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Posted: Sun Oct 13, 2013 10:05 am
by Andy
I think this is where we left off. I think the thread is, actually, pretty dead. Indeed this forum doesn't get much action - I wish it did.

Anyway, I digress:

These two images were taken just seconds apart on a canal in Venice. The position of the boat is obviously the only difference. I shot both purposely, not really knowing:

1. If the image works at all;

2. If so, whether the boat "entering the frame" or "leaving the frame" worked best.

If you like the image at all, which do you prefer, and why?




Posted: Sun Oct 13, 2013 11:14 pm
by autzig
Andy, I think the first one is much better. The moving boat has a little headroom, that is, space in front of it. I think such space in front of your subject is an important element in a good photo.

That said, even then, the photo with the boat entering still doesn't work for me. The subject is a blur. It would have been better if you had panned on the boat so that background was blurred and the subject sharp. I have to admit that my approach is more traditional and you've turned it on its head by doing the opposite of what is usually seen. That's an out of the box approach, but I don't think that makes it better. I think portraying motion is done better with the blur of the background.



Posted: Mon Oct 14, 2013 5:55 am
by Andy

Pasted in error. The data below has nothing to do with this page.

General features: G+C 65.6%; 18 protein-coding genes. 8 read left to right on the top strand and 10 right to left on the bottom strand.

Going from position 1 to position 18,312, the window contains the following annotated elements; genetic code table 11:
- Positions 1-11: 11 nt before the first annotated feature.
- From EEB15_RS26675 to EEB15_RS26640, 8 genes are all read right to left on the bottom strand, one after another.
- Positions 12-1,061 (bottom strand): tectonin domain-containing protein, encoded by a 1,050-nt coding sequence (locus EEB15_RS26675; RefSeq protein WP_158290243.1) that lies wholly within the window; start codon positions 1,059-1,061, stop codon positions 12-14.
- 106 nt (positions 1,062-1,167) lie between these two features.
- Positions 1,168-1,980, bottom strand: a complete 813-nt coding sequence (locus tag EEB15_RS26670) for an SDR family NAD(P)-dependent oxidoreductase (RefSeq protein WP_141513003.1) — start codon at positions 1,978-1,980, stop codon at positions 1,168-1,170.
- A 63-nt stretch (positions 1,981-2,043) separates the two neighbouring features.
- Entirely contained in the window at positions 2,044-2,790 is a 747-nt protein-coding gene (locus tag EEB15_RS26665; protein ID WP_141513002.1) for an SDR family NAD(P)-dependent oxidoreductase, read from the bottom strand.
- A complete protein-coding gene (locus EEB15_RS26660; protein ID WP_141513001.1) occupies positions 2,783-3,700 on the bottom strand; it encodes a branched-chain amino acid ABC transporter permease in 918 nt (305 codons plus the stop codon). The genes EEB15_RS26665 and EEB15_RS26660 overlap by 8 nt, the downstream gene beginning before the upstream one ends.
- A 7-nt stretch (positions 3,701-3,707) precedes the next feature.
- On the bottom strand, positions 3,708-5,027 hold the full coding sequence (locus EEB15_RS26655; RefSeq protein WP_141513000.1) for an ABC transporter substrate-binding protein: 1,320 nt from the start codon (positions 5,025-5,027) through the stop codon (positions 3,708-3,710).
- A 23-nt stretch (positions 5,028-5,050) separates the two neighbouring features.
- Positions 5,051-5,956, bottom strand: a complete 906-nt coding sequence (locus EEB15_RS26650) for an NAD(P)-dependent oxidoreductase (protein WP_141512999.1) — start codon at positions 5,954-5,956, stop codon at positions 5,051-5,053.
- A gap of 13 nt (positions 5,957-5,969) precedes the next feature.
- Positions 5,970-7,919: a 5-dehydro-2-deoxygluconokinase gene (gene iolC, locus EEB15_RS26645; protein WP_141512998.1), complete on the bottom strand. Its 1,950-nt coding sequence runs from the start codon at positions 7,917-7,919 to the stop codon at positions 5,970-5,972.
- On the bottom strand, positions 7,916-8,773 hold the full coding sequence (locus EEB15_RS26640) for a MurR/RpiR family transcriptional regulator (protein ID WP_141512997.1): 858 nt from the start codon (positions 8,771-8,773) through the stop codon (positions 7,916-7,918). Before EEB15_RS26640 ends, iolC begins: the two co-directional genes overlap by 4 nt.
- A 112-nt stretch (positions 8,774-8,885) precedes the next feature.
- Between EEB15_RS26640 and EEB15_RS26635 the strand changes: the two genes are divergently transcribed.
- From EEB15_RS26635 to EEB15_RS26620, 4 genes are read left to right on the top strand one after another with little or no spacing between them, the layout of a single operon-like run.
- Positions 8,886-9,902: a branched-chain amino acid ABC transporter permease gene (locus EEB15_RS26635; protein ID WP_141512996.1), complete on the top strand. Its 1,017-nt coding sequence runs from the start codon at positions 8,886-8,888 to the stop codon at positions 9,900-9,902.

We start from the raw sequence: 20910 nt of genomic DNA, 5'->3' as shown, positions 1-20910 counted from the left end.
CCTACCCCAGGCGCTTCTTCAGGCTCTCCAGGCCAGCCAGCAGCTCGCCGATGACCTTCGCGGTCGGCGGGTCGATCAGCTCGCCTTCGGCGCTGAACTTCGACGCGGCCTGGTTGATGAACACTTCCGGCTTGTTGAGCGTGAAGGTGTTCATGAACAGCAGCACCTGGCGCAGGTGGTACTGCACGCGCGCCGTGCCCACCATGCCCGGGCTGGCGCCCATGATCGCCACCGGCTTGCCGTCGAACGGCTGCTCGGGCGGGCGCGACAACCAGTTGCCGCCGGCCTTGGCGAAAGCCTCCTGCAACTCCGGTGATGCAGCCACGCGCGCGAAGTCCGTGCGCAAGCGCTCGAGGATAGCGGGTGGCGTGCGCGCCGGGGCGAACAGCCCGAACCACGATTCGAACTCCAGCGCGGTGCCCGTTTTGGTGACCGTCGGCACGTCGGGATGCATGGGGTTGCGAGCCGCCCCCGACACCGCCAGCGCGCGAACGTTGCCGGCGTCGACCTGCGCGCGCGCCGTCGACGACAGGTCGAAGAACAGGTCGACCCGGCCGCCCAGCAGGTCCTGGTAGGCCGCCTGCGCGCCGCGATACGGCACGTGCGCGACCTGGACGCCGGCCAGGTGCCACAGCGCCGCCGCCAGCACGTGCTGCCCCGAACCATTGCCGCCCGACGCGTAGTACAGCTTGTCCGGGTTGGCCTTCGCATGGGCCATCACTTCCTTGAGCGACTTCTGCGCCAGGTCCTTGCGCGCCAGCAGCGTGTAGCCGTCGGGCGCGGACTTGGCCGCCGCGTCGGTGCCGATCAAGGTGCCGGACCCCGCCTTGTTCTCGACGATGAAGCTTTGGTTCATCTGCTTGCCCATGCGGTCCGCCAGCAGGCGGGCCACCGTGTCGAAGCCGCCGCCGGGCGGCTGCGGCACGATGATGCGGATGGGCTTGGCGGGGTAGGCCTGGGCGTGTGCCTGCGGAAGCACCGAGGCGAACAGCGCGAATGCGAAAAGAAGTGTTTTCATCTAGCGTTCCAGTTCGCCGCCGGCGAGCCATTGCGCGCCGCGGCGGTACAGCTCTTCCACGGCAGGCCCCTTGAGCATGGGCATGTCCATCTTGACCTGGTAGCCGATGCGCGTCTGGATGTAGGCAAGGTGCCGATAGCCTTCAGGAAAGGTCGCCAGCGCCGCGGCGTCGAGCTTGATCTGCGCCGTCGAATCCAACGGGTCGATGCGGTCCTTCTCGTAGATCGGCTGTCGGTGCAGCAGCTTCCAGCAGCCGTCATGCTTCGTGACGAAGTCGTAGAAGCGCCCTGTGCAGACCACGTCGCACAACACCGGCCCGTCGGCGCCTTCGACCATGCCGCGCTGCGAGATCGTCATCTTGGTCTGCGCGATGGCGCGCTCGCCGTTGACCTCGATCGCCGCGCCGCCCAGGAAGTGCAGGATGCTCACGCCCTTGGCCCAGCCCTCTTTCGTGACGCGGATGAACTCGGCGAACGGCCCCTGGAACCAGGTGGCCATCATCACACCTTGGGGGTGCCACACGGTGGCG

Thanks, Al: Good points. I was trying something different. I wanted all the elements other than the boat to be sharp. But I agree that the traditional approach would be to pan with the boat and blur the background. One of the things I was trying to capture is how fast these water taxis are moving through these very small canals. While panning does show motion, I am not sure you could have been able to guage the speed.


Posted: Mon Oct 14, 2013 7:18 am
by deaner1971

I think this place is so dead because people were/are hyped up to get out and start shooting. I expect traffic to shoot up as people return home and start reviewing all of the images they have collected (and in my case will collect).

I can see your points on this. While I am a traditionalist like Al, I do always like to see new things.

The issue is, having been trained to see photos the more "traditional" way (subject in focus and background blurred), this almost looks like a speeding vehicle intruded into your shot. That is just my brain not accepting new input the first time around.

For example, when you see a shot of a city street you have seen photos where a fountain is in focus and all of the people are ghost-like blurs or where a person is in focus and the city turns abstract around them. I have also seen plenty of city shots where you see card tail lights as blurs on a dark thoroughfare where the composition is not dissimilar to your shot.

Getting old and my brain just doesn't adjust to a paradigm shift as it used to...


Posted: Mon Oct 14, 2013 12:01 pm
by Andy
Thanks, Dean. I appreciate your comments. You guys probably have noticed that I don't often put up a shot that I think I did "just right." I am more interested in putting ambivalent or "outside the box" images up. They stimulate interesting discussion.

I appreciate the discussion and the thoughts. Hope you are right about participation, but I am not real optimistic. I think FB Twitter and G+ have basically rendered these boards "irrelevant." Too bad. None of the above is good for stimulating deep thought and lasting discussion. They are all about "sound bites" which is a bad direction, in my view, that we are going in.